The instruments and methods used for SMS have be extensively described and reviewed elsewhere;63
here, we summarize a few of the basic techniques.
SMS experiments generally use inverted optical fluorescence microscopes, configured in either wide-field illumination or confocal (see ). The simplest wide-field method is epifluorescence, in which an expanded excitation beam is focused at the back focal plane of the objective, producing a collimated illumination beam at the sample. Fluorescence is collected through the same objective, filtered from any scattered excitation light using a dichroic mirror and long-pass or bandpass filters, and imaged onto a camera.
Generalized microscope configurations for single-molecule imaging in living cells.
Because epifluorescence excites a large volume of sample, background signal from out-of-focus emitters can interfere in imaging thick samples. Total-internal-reflection fluorescence (TIRF) imaging solves this problem by exciting only a thin slice of the sample nearest the coverslip. Excitation light is directed into the objective off center, causing the beam to totally internally reflect at the coverslip, subsequently producing a quickly decaying evanescent field up from the surface. The fluorescence excited by the evanescent field is collected through the objective, filtered, and imaged using a camera. Because the evanescent field falls off exponentially within ~100 nm, TIRF is useful when the region of interest is very near the coverslip. A variation called quasi-TIRF (also referred to as “pseudo-” or “leaky-TIRF”) also sends in the excitation beam off-center, but not far enough for total-internal reflection; instead, a highly angled beam exits the objective and illuminates the sample in a slice thicker than TIRF but thinner than epifluorescence.
Another method to reduce out-of-focus fluorescence is confocal microscopy, which is a point-detection, scanning technique. A collimated excitation beam that slightly overfills the back aperture of the objective is directed into the microscope, producing a diffraction-limited spot at the sample. The confocal spot is scanned across the sample and emission is collected through the objective, filtered, focused through a pinhole (which rejects out-of-focus light), recollimated, then focused onto a point detector. Confocal imaging is not constrained to be near the coverslip, so can be used to image deeper into a sample or for three-dimensional scanning. The primary drawback of confocal is that it requires scanning the stage or the beam and a point detector, so multiple parts of the sample cannot be imaged simultaneously. This makes widefield configurations much more practical for single-particle tracking and imaging dynamic structures.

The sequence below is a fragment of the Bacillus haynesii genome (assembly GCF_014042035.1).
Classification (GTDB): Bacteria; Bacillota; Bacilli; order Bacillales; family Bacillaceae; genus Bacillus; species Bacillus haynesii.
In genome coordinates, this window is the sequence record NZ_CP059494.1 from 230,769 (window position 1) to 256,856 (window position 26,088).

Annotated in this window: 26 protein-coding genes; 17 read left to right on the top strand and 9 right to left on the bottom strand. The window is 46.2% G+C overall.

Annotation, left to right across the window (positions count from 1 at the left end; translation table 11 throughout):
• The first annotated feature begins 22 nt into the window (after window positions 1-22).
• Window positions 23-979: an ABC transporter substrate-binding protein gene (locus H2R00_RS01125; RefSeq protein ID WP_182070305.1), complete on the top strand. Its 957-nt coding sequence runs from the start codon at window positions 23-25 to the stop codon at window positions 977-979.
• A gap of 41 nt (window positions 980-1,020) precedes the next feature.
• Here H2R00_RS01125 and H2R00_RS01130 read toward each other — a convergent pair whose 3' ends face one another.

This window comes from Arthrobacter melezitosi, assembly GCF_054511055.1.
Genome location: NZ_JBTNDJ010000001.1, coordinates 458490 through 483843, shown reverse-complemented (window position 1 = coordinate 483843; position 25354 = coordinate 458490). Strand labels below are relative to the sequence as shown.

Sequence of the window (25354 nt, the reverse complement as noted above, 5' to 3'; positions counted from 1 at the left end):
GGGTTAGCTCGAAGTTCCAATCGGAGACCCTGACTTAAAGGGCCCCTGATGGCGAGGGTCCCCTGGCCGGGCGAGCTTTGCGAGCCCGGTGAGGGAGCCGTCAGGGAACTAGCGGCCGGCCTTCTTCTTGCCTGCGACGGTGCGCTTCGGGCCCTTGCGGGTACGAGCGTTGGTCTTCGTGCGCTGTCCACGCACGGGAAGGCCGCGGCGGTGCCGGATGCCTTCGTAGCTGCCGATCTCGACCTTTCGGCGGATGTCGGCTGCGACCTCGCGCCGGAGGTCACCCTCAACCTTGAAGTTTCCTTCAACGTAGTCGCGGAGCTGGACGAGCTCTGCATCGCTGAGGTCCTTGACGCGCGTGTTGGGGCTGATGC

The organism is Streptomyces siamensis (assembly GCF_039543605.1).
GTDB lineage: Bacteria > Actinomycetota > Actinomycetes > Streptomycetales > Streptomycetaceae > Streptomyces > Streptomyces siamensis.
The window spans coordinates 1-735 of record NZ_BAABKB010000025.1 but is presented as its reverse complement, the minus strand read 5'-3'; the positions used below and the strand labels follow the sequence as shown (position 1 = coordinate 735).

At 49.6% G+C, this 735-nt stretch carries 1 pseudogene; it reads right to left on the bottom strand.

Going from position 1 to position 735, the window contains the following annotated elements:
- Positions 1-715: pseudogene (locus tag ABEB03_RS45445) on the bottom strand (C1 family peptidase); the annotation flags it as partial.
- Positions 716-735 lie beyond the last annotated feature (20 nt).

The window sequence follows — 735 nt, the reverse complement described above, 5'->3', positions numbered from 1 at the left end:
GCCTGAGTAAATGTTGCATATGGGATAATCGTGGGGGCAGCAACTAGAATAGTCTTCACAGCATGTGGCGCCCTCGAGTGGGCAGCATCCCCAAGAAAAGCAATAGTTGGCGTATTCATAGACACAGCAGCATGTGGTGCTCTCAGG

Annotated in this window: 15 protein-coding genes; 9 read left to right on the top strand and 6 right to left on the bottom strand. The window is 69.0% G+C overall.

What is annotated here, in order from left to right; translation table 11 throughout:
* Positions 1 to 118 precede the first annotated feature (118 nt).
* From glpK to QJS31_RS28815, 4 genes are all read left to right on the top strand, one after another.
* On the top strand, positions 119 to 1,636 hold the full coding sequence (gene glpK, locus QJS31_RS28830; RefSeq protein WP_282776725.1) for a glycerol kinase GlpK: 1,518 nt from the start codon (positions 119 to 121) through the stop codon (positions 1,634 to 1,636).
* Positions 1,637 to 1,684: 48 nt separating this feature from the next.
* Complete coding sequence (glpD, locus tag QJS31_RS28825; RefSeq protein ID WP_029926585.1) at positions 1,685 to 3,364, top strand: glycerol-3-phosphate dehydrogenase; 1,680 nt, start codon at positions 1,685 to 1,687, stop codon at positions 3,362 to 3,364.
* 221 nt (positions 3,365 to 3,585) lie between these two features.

In order to measure the stream of photons from a single emitter, a detector must exhibit low dark counts, high quantum efficiencies over a range of wavelengths, and low noise (from readout, electron multiplication, or analog-to-digital conversion). For details regarding detector types, characteristics and capabilities of different detectors, quantitative resolution and sensitivity parameters, sufficient signal-to-noise ratios for SMS detection, and other technical details see references 63, 64